Everyone—including us Italians—wants to get in on Egypt’s Vision 2030 plan, involving investments of over $45 billion. Indeed, who would be so stupid as to want to make Egypt their enemy, with its beautiful beaches on the Red Sea, the setting for the endless games of beach soccer which have invaded all our TV commercials?

Egypt, the most populous nation in the Arab world, is of strategic importance for the US and the West because of its peace treaty with Israel and its control over the Suez Canal, vital for global trade and for the American military apparatus.

In this “normal” nation, a friend of Israel which is keeping the Occupied Palestinian Territories in check, Mohammed Morsi died suddenly in court, the first democratically elected president in the history of the country, who was serving a life sentence after his death sentence was overturned on appeal. Morsi had been imprisoned from July 3, 2013, when el-Sisi deposed him by the force of tanks in the streets, with a death toll of at least 1,000, to stifle protests by Muslim Brotherhood supporters.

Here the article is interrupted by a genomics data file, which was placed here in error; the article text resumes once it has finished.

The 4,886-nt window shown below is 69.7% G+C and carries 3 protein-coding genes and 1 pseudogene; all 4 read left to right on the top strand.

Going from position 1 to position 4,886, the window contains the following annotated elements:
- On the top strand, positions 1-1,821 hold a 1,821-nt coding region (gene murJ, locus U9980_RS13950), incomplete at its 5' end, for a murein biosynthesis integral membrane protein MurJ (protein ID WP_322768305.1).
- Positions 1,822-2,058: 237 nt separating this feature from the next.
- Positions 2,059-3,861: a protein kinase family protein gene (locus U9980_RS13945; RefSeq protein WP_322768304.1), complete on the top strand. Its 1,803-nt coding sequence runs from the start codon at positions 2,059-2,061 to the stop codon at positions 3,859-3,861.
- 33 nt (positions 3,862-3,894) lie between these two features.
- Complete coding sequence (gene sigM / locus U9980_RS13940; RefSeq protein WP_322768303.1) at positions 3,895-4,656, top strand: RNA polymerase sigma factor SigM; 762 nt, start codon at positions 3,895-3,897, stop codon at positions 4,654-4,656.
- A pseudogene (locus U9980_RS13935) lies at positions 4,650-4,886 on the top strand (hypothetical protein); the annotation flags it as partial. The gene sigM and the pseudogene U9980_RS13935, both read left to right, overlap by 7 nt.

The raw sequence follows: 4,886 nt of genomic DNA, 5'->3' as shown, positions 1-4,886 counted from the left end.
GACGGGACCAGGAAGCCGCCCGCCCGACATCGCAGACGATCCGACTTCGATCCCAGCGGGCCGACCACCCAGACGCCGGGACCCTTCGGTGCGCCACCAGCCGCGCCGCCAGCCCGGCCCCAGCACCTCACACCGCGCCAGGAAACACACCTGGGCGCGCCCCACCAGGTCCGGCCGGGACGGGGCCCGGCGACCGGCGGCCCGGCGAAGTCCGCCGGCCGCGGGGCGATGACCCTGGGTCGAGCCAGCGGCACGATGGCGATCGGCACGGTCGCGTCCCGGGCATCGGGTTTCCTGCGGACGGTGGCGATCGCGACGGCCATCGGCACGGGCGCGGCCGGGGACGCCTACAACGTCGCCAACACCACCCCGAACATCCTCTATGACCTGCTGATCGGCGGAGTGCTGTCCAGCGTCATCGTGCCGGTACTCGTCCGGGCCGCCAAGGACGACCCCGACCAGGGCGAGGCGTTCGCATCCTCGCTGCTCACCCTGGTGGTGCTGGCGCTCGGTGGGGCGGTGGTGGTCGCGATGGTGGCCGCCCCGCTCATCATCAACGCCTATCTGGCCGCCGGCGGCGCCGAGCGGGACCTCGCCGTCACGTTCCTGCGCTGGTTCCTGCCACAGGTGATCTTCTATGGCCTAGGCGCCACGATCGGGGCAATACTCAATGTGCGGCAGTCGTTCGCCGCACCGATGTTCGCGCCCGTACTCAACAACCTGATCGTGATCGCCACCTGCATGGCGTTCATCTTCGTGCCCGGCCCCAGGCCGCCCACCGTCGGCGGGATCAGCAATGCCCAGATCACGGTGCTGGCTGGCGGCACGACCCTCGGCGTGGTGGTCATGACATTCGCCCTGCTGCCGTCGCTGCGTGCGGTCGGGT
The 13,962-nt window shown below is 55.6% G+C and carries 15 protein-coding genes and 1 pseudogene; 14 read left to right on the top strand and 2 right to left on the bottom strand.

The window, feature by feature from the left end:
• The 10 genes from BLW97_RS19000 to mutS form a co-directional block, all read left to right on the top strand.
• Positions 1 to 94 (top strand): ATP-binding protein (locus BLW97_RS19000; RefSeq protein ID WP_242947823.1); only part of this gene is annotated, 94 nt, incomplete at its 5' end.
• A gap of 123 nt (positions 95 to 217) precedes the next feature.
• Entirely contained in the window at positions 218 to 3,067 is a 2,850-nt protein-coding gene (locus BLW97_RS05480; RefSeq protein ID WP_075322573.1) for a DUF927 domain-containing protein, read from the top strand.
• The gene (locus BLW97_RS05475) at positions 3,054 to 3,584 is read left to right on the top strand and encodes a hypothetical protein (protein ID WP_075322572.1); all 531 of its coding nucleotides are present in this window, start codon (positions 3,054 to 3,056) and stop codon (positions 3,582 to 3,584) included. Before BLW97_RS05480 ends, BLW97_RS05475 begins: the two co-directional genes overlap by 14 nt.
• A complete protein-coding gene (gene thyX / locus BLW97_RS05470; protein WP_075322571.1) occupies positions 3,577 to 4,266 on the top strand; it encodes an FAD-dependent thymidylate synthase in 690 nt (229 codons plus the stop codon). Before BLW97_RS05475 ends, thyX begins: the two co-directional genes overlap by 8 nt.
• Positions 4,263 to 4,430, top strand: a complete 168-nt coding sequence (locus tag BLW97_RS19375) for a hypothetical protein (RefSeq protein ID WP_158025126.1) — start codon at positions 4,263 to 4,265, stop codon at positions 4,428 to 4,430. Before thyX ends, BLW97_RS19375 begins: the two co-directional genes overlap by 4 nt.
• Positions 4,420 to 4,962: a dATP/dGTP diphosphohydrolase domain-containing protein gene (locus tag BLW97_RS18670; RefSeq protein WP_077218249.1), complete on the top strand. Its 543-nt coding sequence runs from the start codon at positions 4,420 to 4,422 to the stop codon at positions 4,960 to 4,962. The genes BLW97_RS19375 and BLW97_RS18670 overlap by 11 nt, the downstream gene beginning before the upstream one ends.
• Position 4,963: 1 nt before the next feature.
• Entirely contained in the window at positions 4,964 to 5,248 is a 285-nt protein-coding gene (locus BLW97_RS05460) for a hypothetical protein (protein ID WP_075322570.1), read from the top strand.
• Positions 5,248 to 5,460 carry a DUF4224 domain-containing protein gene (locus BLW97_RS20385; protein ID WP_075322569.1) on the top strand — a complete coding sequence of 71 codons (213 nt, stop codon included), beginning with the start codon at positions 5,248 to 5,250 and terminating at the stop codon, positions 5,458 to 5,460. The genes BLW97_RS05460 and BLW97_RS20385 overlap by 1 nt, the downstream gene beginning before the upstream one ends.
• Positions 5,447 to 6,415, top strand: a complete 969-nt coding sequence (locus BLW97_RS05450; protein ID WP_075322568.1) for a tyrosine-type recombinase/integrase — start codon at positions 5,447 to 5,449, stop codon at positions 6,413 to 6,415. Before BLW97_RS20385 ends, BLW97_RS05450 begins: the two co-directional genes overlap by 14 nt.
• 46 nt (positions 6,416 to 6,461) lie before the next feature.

Morsi had an unusual political trajectory: he wasn’t supposed to be the candidate of the Muslim Brotherhood who would succeed Mubarak after the 2011 revolt. One should note the very different “treatment” reserved for Mubarak himself, the “Pharaoh” against whom the Egyptian Arab Spring rose up, and who is now alive and well, free and almost rehabilitated together with his powerful sons. Morsi, a chemical engineer who had completed his PhD in the United States, was chosen after the businessman Khairat el-Shater dropped out, and then won the presidential elections against Ahmed Shafiq, a man of the former regime, by a tiny margin.

He was a leader who was unable to get a grip on the country’s problems—although he was in office for little more than a year. He cultivated deadly ties with the jihadists in the Sinai and tried to overcome the economic difficulties (many resulting from the IMF-approved measures) and the obstacles set up by the power structures of the old regime by granting himself special powers.